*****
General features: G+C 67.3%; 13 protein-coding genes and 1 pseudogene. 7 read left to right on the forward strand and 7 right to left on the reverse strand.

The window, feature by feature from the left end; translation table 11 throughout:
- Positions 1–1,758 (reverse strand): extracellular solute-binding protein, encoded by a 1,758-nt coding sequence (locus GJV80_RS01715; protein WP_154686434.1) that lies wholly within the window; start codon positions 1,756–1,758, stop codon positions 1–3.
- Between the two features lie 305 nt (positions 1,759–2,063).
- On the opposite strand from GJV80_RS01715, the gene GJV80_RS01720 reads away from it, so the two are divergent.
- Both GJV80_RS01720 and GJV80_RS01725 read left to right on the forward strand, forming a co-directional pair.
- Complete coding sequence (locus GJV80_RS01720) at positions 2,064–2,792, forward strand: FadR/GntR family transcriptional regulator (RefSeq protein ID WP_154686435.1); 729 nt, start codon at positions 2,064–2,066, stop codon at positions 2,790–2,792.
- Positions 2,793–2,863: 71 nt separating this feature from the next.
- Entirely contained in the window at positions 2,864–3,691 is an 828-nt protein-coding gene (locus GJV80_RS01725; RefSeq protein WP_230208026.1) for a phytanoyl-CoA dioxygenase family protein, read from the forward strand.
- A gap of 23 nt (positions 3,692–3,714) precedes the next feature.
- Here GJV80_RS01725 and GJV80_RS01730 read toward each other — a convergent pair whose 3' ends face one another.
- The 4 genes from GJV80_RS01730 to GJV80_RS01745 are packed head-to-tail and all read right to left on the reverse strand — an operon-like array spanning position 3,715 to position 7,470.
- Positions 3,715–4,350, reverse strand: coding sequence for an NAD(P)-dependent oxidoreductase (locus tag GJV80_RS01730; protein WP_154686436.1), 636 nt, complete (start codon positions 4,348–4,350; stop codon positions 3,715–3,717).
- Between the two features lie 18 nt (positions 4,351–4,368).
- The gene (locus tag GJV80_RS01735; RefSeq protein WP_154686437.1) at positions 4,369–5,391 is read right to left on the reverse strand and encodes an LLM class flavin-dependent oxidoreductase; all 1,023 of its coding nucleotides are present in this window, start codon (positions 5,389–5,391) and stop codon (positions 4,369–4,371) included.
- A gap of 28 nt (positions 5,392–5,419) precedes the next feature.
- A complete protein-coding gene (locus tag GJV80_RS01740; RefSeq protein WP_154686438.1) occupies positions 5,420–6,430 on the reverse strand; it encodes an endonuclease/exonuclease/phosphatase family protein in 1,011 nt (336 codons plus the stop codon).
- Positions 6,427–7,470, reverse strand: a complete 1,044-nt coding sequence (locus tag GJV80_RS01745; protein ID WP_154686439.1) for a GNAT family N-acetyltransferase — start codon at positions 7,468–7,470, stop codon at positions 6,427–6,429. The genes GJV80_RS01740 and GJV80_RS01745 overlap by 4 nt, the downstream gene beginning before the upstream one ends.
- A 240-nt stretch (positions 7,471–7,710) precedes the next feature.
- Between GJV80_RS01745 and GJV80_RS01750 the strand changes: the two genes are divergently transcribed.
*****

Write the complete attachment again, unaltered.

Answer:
General features: G+C 67.3%; 13 protein-coding genes and 1 pseudogene. 7 read left to right on the forward strand and 7 right to left on the reverse strand.

The window, feature by feature from the left end; translation table 11 throughout:
- Positions 1–1,758 (reverse strand): extracellular solute-binding protein, encoded by a 1,758-nt coding sequence (locus GJV80_RS01715; protein WP_154686434.1) that lies wholly within the window; start codon positions 1,756–1,758, stop codon positions 1–3.
- Between the two features lie 305 nt (positions 1,759–2,063).
- On the opposite strand from GJV80_RS01715, the gene GJV80_RS01720 reads away from it, so the two are divergent.
- Both GJV80_RS01720 and GJV80_RS01725 read left to right on the forward strand, forming a co-directional pair.
- Complete coding sequence (locus GJV80_RS01720) at positions 2,064–2,792, forward strand: FadR/GntR family transcriptional regulator (RefSeq protein ID WP_154686435.1); 729 nt, start codon at positions 2,064–2,066, stop codon at positions 2,790–2,792.
- Positions 2,793–2,863: 71 nt separating this feature from the next.
- Entirely contained in the window at positions 2,864–3,691 is an 828-nt protein-coding gene (locus GJV80_RS01725; RefSeq protein WP_230208026.1) for a phytanoyl-CoA dioxygenase family protein, read from the forward strand.
- A gap of 23 nt (positions 3,692–3,714) precedes the next feature.
- Here GJV80_RS01725 and GJV80_RS01730 read toward each other — a convergent pair whose 3' ends face one another.
- The 4 genes from GJV80_RS01730 to GJV80_RS01745 are packed head-to-tail and all read right to left on the reverse strand — an operon-like array spanning position 3,715 to position 7,470.
- Positions 3,715–4,350, reverse strand: coding sequence for an NAD(P)-dependent oxidoreductase (locus tag GJV80_RS01730; protein WP_154686436.1), 636 nt, complete (start codon positions 4,348–4,350; stop codon positions 3,715–3,717).
- Between the two features lie 18 nt (positions 4,351–4,368).
- The gene (locus tag GJV80_RS01735; RefSeq protein WP_154686437.1) at positions 4,369–5,391 is read right to left on the reverse strand and encodes an LLM class flavin-dependent oxidoreductase; all 1,023 of its coding nucleotides are present in this window, start codon (positions 5,389–5,391) and stop codon (positions 4,369–4,371) included.
- A gap of 28 nt (positions 5,392–5,419) precedes the next feature.
- A complete protein-coding gene (locus tag GJV80_RS01740; RefSeq protein WP_154686438.1) occupies positions 5,420–6,430 on the reverse strand; it encodes an endonuclease/exonuclease/phosphatase family protein in 1,011 nt (336 codons plus the stop codon).
- Positions 6,427–7,470, reverse strand: a complete 1,044-nt coding sequence (locus tag GJV80_RS01745; protein ID WP_154686439.1) for a GNAT family N-acetyltransferase — start codon at positions 7,468–7,470, stop codon at positions 6,427–6,429. The genes GJV80_RS01740 and GJV80_RS01745 overlap by 4 nt, the downstream gene beginning before the upstream one ends.
- A 240-nt stretch (positions 7,471–7,710) precedes the next feature.
- Between GJV80_RS01745 and GJV80_RS01750 the strand changes: the two genes are divergently transcribed.